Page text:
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Vegan for the Holidays

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Vegetarians in Paradise

Ask the Vegan Athlete

Ask Vegan Athlete Brendan Brazier

Brendan Brazier is a professional triathlete from North Vancouver, and the 2003, 50 km Ultra Marathon National Champion. A successful vegan ironman, Brendan contributes to our magazine with a feature called Ask the Vegan Athlete. In each issue Brendan answers questions posed by readers and offers advice to other athletes who choose to eat a plant-based diet.

Brendan is the author of Thrive: a Guide to Optimal Health and Performance Through Plant-Based Whole Foods. His website addresses concerns of vegetarian athletes, provides a forum for vegan athletes, and includes his schedule of activities.

For more info visit his website at http: //www.brendanbrazier.com

When I used to eat meat I found that I needed to consume more calories as well as sugary foods and caffeine to keep my energy level up. Now that I eat a healthy vegan diet I have lots of energy and don't need to eat anywhere near as much food to feel energetic. Why is this? My carnivorous friends can't believe that I gave up coffee and still have lots of energy.

Recalibration is what happens once food and other stimuli are removed. From this comes adaptation and if done correctly, more energy. Brendan Brazier

When you first get out of bed and turn on a light, it seems extremely bright but is really no brighter than normal. Similarly, when sound level is lower, the body's sense of hearing increases. Have you ever noticed that sometimes the phone ringing sounds very loud whereas other times it sounds relatively quiet? The key word is relatively. Our body has the ability to adjust to much of what goes on around it, which serves us well. Our system automatically adapts to external stimuli; this can both be good, but if misused, it is to our detriment.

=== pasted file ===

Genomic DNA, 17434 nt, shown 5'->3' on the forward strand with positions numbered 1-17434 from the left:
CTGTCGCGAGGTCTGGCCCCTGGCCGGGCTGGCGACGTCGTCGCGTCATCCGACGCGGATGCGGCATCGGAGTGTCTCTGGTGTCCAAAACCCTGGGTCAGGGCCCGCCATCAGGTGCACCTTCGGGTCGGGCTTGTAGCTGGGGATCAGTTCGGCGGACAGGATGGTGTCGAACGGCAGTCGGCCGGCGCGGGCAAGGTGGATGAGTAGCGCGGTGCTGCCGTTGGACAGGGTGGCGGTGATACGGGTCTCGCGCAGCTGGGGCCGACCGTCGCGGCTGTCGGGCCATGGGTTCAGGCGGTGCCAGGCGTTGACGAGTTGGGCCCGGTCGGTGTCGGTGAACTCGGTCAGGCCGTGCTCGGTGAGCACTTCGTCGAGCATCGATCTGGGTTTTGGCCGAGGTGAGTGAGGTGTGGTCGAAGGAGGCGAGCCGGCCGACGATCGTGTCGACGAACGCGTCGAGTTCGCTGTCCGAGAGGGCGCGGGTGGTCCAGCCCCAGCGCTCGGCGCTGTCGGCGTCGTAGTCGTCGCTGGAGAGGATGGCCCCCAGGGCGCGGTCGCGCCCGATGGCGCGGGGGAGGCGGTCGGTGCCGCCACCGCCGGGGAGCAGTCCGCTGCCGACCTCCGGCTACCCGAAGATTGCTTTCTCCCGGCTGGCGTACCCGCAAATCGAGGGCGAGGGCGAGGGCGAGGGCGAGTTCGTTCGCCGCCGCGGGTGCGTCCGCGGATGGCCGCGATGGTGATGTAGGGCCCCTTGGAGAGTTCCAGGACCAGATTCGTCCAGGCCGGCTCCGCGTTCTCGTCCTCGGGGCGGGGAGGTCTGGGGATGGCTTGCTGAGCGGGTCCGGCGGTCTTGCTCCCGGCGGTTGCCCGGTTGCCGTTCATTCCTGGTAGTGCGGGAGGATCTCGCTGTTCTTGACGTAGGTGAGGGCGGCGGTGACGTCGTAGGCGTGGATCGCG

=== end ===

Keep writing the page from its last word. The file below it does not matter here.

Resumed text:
The body must decide at what level it will sense stimuli in order to calibrate its sensory system. The only gage the body has is through the information we feed it through sound, sight, touch, smell, and taste. The decision will come from what "level" we supply that information. If, for example, we drink a daily cup of coffee to increase our energy, how long does it take to notice a diminished effectiveness? Over quite a short period of time one cup of coffee will no longer have the stimulating effect on the body that it initially did. Of course, the next step, as seems logical, is to drink another cup to get the "energy" that one cup once delivered. Where does it end?

Our bodies are chronically over stimulated but have adapted at a cost. Yet most of us don't realize it. Constantly having to climb to a new level to remain in the same place is a tough way to live, yet common.

The way to fix this problem and help remove considerable stress from the body, thereby increasing energy, is to "recalibrate." Initially it will be difficult, but after about two weeks, adaptation will transpire.

A general improvement in diet will make the "stripping away" of stimulants much easier, thereby allowing for recalibration.

I tried it last summer. For three days I ate nothing with any sugar at all -- including fruit. The result was a calm and productive demeanor. At the end of the three days I ate a few blueberries. Now, most people who have not tried this might find it strange, but taking in just a small amount of sugar in the form of fruit had an immediate stimulating effect. I would liken the result formerly experienced to drinking a cup of coffee. I'm not suggesting cutting back on fruit. However, this experiment nicely underscores the value of what could be gained by recalibration.

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